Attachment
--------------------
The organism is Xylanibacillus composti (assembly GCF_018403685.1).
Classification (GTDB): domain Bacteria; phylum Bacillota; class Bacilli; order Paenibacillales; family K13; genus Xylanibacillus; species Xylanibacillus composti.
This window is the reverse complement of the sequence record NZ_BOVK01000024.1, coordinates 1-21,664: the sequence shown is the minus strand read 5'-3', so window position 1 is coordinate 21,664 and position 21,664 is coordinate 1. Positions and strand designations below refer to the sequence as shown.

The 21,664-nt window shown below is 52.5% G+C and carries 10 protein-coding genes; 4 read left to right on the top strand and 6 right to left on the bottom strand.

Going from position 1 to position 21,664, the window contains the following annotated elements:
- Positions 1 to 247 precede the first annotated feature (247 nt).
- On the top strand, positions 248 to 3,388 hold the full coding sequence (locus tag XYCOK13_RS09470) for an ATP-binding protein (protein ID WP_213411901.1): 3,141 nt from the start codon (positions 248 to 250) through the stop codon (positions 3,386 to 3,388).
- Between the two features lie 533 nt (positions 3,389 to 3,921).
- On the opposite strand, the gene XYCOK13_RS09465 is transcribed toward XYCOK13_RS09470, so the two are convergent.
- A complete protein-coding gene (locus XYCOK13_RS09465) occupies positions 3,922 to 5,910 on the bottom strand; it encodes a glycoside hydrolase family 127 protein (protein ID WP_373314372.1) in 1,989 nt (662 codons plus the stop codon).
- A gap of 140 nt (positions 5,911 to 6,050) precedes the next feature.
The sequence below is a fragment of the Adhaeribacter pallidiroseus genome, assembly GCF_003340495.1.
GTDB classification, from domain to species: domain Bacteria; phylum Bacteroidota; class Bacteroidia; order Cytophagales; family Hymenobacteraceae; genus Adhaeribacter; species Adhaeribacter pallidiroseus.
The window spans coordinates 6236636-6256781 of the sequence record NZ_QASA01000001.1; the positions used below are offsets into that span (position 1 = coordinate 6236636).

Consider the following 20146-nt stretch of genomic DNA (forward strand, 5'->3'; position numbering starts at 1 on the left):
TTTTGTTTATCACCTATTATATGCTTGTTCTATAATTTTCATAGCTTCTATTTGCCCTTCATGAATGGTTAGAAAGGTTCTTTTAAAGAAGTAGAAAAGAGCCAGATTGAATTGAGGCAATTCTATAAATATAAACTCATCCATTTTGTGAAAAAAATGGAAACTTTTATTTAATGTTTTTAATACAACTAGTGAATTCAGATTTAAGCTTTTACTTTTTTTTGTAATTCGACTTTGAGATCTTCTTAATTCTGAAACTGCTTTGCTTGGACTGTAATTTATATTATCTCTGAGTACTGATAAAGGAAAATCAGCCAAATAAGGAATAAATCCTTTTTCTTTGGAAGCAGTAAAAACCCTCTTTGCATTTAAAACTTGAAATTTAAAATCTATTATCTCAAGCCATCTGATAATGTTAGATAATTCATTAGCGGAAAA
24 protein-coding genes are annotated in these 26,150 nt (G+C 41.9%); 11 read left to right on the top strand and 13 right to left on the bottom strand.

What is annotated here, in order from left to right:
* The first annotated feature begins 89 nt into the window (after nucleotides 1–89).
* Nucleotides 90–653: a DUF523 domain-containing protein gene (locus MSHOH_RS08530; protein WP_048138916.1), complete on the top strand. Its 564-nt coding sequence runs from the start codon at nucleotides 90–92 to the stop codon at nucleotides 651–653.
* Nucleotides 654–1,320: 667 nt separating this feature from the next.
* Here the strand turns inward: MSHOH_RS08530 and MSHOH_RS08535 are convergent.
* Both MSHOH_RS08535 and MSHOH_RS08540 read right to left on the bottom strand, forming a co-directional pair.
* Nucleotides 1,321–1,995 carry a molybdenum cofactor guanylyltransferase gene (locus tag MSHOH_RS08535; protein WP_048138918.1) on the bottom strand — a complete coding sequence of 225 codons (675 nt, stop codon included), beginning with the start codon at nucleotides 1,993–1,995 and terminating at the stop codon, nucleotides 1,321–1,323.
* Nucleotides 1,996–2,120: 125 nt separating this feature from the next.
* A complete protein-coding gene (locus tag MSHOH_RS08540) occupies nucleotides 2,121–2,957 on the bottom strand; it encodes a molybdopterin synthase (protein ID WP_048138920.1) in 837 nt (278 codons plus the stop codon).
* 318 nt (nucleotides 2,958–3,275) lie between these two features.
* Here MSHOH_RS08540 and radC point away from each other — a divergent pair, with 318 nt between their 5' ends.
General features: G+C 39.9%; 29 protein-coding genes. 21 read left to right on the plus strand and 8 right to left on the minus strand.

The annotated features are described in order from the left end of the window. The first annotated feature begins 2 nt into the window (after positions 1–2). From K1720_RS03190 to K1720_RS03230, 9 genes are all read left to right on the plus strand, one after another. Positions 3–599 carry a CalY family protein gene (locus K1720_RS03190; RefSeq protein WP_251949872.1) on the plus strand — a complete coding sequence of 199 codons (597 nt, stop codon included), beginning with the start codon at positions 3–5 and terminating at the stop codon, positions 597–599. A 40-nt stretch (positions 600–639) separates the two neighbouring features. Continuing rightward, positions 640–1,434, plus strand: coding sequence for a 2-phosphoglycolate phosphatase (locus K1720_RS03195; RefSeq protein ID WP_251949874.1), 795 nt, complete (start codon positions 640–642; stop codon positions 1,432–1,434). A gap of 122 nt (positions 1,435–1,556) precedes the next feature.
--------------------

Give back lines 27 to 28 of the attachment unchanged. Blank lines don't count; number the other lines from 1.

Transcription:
* 318 nt (nucleotides 2,958–3,275) lie between these two features.
* Here MSHOH_RS08540 and radC point away from each other — a divergent pair, with 318 nt between their 5' ends.